- Level: International Baccalaureate
- Subject: Maths
- Word count: 1175
math portfolio type 1
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Introduction
IB Mathematics SL
Portfolio Type I
Matrix Powers
Done by: Bassam Al-Nawaiseh
IB II
- Introduction:
Matrices are rectangular tables of numbers or any algebraic quantities that can be added or multiplied in a specific arrangement. A matrix is a block of numbers that consists of columns and rows used to represent raw data, store information and to perform certain mathematical operations. The aim of this portfolio is to find general formulas for matrices in the form . of
Each set of matrices will have a trend in which a general formula for each example is deduced.
- Method 1:
Consider the matrix M = when k = 1.
Table 1: Represents the trend in matrix M = as n is changed in each trial.
Power | Matrix |
n = 1 | |
n = 2 | |
n = 3 | |
n = 4 | |
n = 5 | |
n = 10 | |
n = 20 |
Matrix M is a 2 x 2 square matrix which have an identity. As n changes the zero patterns is not affected while the 2 is affected. 2n is raised to the power of n. When n =1, 21 = 2, when n = 2, 2² = 4 and when n = 3, 2³ = 8 and so on. So as a conclusion, Mn =
- Method 2
Consider the matrices P =
Middle
n = 2
2 = 21 =
n = 3
3= 22 =
n = 4
4= 23=
n = 5
5= 24=
As for two consecutive matrices, the trend is found so as the power n increases by a factor of one. The scalar is doubled in each trial and then a certain factor is added to the elements of matrix S. taking n = 2 as an example, the scalar is found by doubling the power n = 1 (1x2=2). The factor of addition is determined by multiplying the difference in x and y inside the matrix with a power less with one by 3. In matrix n = 1, the difference in the elements is 2 (4-2=2), the answer is multiplied by 3 (2x3=6). Finally 6 is added to the matrix of n = 2. The general formula for this trend is Sn = 2 where n = 1. Notice that this formula needs two consecutive matrix powers in order to be applied. Another general formula can be derived for this sequence. As the power n changes, the power in which the scalar is raised will change also.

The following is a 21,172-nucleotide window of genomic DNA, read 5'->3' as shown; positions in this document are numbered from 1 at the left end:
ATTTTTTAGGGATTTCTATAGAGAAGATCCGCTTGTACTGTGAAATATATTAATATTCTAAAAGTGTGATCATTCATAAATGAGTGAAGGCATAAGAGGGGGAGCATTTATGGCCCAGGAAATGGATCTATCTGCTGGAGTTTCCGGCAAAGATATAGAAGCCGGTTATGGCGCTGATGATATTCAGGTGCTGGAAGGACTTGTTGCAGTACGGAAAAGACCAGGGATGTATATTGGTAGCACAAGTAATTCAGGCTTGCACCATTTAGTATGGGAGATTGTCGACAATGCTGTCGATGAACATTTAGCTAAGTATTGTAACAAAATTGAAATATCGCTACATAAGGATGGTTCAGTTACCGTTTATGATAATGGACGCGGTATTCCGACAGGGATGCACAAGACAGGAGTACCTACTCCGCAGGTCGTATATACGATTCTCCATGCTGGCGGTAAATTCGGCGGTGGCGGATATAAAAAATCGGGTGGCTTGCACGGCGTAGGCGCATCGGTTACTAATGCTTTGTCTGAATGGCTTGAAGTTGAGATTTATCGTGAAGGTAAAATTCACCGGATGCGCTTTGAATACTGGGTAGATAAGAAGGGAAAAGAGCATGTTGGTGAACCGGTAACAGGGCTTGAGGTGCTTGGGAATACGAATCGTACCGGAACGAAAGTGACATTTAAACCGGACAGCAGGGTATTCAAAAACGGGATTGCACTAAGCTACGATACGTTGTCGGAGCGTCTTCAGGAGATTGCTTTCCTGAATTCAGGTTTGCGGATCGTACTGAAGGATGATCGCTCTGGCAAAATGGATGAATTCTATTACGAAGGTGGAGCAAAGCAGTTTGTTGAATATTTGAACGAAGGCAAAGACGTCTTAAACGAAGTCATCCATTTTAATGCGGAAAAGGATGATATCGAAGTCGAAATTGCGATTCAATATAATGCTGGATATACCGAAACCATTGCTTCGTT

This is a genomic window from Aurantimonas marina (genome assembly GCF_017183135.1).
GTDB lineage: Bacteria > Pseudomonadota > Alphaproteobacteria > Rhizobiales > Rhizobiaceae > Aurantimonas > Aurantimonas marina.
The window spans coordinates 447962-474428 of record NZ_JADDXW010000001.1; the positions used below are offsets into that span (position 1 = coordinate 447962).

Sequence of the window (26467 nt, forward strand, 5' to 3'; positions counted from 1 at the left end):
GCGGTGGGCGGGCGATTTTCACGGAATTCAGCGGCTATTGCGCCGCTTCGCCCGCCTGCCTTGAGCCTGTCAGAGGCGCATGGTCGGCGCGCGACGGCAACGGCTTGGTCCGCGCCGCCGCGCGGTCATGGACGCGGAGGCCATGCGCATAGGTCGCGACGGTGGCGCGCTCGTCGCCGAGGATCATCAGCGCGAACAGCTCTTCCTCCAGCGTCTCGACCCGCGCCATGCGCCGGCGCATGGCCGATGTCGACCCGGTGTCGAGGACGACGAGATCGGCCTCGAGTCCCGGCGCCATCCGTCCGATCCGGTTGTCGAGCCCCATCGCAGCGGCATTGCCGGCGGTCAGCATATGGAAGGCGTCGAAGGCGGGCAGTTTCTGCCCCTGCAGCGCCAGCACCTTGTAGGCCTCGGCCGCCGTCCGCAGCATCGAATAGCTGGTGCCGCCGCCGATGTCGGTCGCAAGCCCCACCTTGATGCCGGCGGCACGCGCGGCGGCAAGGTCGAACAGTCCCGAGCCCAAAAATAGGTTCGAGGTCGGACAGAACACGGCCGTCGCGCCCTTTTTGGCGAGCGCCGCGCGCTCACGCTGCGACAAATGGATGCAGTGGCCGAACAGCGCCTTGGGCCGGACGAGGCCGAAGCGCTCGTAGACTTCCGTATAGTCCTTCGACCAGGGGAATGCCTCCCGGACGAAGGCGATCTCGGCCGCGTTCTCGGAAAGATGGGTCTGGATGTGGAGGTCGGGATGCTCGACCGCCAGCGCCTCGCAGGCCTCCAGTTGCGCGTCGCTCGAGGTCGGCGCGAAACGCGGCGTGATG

Sn = 2n-1 where n is an integer. To check the validity of this formula n = 4 is used as an example.
Using GDC: 4 =
Using the General Formula:4=23=8=.
- Method 3:
- Consider the matrices in the form Q = .
Table 3: Represents the trend in matrix Q as k is increased by one in each trial.
Power | Matrix | General Formula |
k = 1 | M = | Mn = 2n-1 |
k = 2 | P = | Pn = 2n-1 |
k = 3 | S = | Sn = 2n-1 |
k = 4 | D = | Dn = 2n-1 |
k = 5 | F = | Fn = 2n-1 |
k = 6 | N = | Sn = 2n-1 |
Conclusion
Using GDC: 2 =
Using Rule A: 2 = 22-1 = 2 =
As a conclusion, rule A also can be applied when k is a negative value.
- Fraction Values:
Matrix L represents the matrix where k is a fraction value raised to the power of n, k = 3/2 and n = 3 in a matrix of the form n, so matrix L =. From the above examples, Ln = 2n-1.
Using GDC: 3 =
Using Rule A: 3 = 23-1 = 4 = .
From the above results, it is shown that rule A is valid even for fraction numbers.
- Irrational Values:
Matrix U represents the matrix where k is an irrational number which is raised to the power of n, k = and n = 2 in a matrix of the form
n, so matrix L = . From the above examples,
Un = 2n-1.
Using GDC: 2 = .
Using Rule A: 2 = 22-1 =
2 =
From those final results, we can prove that this statement, Rule A, can also be applied to irrational integers.
This student written piece of work is one of many that can be found in our International Baccalaureate Maths section.
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